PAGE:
provide

List of other packages that are provided by this package. This is mostly useful for common interfaces. A package could depend on some virtual logger package, any library that implements this logger interface would simply list it in provide.

suggest

Suggested packages that can enhance or work well with this package. These are just informational and are displayed after the package is installed, to give your users a hint that they could add more packages, even though they are not strictly required.

The format is like package links above, except that the values are free text and not version constraints.

Example:

{
    "suggest": {
        "monolog/monolog": "Allows more advanced logging of the application flow"
    }
}

autoload

Autoload mapping for a PHP autoloader.

Currently PSR-0 autoloading, classmap generation and files are supported. PSR-0 is the recommended way though since it offers greater flexibility (no need to regenerate the autoloader when you add classes).

Under the psr-0 key you define a mapping from namespaces to paths, relative to the package root. Note that this also supports the PEAR-style non-namespaced convention.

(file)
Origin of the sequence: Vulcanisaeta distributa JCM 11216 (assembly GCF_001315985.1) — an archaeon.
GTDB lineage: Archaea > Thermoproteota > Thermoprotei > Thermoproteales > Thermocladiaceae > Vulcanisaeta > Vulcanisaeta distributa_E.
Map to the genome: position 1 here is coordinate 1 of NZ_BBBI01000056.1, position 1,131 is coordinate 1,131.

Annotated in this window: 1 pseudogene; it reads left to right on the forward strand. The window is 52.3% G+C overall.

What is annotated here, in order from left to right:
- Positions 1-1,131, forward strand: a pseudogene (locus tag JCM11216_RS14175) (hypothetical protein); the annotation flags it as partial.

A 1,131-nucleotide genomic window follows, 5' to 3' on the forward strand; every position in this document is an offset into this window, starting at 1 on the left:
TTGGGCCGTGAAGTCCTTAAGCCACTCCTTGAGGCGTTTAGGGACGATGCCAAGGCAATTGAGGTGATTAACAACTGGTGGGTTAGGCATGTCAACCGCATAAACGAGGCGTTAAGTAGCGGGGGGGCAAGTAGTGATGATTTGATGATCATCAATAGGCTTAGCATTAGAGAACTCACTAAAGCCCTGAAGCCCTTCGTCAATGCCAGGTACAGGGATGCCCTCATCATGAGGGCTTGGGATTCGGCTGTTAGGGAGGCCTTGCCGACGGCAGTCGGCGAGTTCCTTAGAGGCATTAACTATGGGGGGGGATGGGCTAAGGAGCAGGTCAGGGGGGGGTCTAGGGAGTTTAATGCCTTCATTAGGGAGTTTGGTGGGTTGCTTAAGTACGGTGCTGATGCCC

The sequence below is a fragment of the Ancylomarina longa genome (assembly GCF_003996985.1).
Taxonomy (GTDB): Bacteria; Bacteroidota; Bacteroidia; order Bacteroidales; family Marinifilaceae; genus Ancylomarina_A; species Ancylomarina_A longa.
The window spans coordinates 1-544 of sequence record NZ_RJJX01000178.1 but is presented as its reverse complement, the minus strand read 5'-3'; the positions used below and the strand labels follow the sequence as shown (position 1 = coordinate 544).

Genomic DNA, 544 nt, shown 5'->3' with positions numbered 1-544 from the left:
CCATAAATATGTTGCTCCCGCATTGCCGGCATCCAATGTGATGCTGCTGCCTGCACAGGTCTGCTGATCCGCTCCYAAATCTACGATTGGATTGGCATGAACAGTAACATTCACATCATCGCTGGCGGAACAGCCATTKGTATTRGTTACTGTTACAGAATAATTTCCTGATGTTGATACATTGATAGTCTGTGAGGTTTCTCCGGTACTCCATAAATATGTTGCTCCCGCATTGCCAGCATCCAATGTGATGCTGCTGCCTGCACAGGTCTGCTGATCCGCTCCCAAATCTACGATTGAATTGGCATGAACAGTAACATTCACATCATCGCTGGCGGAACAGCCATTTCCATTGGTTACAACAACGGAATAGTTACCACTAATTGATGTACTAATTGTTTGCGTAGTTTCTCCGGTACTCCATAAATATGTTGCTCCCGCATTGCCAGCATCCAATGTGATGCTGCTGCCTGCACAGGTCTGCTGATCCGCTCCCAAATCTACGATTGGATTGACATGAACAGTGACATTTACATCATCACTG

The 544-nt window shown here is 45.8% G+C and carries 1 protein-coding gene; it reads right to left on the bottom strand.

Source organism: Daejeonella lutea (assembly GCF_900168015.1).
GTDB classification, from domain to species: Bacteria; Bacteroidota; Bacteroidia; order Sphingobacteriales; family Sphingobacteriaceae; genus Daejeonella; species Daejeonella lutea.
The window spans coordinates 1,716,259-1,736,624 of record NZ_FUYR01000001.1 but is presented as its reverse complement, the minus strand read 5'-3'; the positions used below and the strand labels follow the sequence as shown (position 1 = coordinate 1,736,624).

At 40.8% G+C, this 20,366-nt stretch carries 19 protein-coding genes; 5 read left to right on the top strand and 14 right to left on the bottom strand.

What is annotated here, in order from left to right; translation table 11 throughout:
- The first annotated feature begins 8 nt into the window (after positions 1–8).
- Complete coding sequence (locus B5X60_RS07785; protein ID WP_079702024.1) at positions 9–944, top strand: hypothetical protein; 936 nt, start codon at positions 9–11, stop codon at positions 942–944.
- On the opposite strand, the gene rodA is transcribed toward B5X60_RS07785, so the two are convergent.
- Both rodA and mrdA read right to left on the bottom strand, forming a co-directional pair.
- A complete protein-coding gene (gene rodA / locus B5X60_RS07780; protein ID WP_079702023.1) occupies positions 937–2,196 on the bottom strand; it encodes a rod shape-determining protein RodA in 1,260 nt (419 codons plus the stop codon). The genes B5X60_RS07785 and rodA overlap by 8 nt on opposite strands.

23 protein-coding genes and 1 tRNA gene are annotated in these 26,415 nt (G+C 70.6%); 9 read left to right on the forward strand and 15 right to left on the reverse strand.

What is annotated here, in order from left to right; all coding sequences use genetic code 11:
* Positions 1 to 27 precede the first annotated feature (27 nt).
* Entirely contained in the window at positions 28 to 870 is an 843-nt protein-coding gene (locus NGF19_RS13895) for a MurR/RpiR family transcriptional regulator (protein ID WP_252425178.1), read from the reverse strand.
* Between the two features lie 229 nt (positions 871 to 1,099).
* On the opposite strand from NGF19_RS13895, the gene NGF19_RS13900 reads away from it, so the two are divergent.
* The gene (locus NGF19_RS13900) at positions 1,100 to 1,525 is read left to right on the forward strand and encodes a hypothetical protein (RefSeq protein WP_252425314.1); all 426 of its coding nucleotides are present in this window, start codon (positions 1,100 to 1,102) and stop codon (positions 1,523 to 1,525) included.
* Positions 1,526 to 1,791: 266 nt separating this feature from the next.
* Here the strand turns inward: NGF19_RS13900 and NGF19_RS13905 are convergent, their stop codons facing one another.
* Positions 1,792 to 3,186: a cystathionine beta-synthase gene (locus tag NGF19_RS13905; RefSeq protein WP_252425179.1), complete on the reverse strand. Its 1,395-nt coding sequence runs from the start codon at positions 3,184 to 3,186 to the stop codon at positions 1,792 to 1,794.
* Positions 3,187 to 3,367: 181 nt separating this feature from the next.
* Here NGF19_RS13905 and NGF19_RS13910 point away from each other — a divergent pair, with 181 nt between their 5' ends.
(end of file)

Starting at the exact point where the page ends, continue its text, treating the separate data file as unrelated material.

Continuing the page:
The PSR-0 references are all combined, during install/update, into a single key => value array which may be found in the generated file vendor/composer/autoload_namespaces.php.

Example:

{
    "autoload": {
        "psr-0": {
            "Monolog": "src/",
            "Vendor\\Namespace": "src/",
            "Pear_Style": "src/"
        }
    }
}

If you need to search for a same prefix in multiple directories, you can specify them as an array as such:

{
    "autoload": {
        "psr-0": { "Monolog": ["src/", "lib/"] }
    }
}

The PSR-0 style is not limited to namespace declarations only but may be specified right down to the class level. This can be useful for libraries with only one class in the global namespace. If the php source file is also located in the root of the package, for example, it may be declared like this:

{
    "autoload": {
        "psr-0": { "UniqueGlobalClass": "" }
    }
}

If you want to have a fallback directory where any namespace can be, you can use an empty prefix like:

{
    "autoload": {
        "psr-0": { "": "src/" }
    }
}

The classmap references are all combined, during install/update, into a single key => value array which may be found in the generated file vendor/composer/autoload_classmap.php.

You can use the classmap generation support to define autoloading for all libraries that do not follow PSR-0. To configure this you specify all directories or files to search for classes.

Example:

{
    "autoload": {
        "classmap": ["src/", "lib/", "Something.php"]
    }
}

If you want to require certain files explicitly on every request then you can use the 'files' autoloading mechanism. This is useful if your package includes PHP functions that cannot be autoloaded by PHP.

Example:

{
    "autoload": {
        "files": ["src/MyLibrary/functions.php"]